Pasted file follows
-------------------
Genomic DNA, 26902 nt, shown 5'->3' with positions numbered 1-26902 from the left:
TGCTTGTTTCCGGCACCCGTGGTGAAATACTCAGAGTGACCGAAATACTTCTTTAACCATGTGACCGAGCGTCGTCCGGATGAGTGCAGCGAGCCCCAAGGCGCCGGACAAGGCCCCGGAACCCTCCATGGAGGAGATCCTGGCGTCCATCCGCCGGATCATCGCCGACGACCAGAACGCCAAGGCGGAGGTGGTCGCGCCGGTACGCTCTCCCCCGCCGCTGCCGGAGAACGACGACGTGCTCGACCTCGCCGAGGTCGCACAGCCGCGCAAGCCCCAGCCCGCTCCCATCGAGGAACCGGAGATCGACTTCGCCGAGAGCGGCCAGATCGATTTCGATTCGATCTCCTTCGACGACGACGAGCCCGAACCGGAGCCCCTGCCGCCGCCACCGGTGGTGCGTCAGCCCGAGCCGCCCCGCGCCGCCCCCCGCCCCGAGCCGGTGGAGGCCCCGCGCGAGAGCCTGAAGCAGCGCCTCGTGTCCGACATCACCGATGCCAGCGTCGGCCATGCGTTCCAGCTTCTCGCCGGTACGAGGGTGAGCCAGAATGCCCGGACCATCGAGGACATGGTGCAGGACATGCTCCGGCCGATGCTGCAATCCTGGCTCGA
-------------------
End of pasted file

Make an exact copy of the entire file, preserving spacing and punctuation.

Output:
Genomic DNA, 26902 nt, shown 5'->3' with positions numbered 1-26902 from the left:
TGCTTGTTTCCGGCACCCGTGGTGAAATACTCAGAGTGACCGAAATACTTCTTTAACCATGTGACCGAGCGTCGTCCGGATGAGTGCAGCGAGCCCCAAGGCGCCGGACAAGGCCCCGGAACCCTCCATGGAGGAGATCCTGGCGTCCATCCGCCGGATCATCGCCGACGACCAGAACGCCAAGGCGGAGGTGGTCGCGCCGGTACGCTCTCCCCCGCCGCTGCCGGAGAACGACGACGTGCTCGACCTCGCCGAGGTCGCACAGCCGCGCAAGCCCCAGCCCGCTCCCATCGAGGAACCGGAGATCGACTTCGCCGAGAGCGGCCAGATCGATTTCGATTCGATCTCCTTCGACGACGACGAGCCCGAACCGGAGCCCCTGCCGCCGCCACCGGTGGTGCGTCAGCCCGAGCCGCCCCGCGCCGCCCCCCGCCCCGAGCCGGTGGAGGCCCCGCGCGAGAGCCTGAAGCAGCGCCTCGTGTCCGACATCACCGATGCCAGCGTCGGCCATGCGTTCCAGCTTCTCGCCGGTACGAGGGTGAGCCAGAATGCCCGGACCATCGAGGACATGGTGCAGGACATGCTCCGGCCGATGCTGCAATCCTGGCTCGA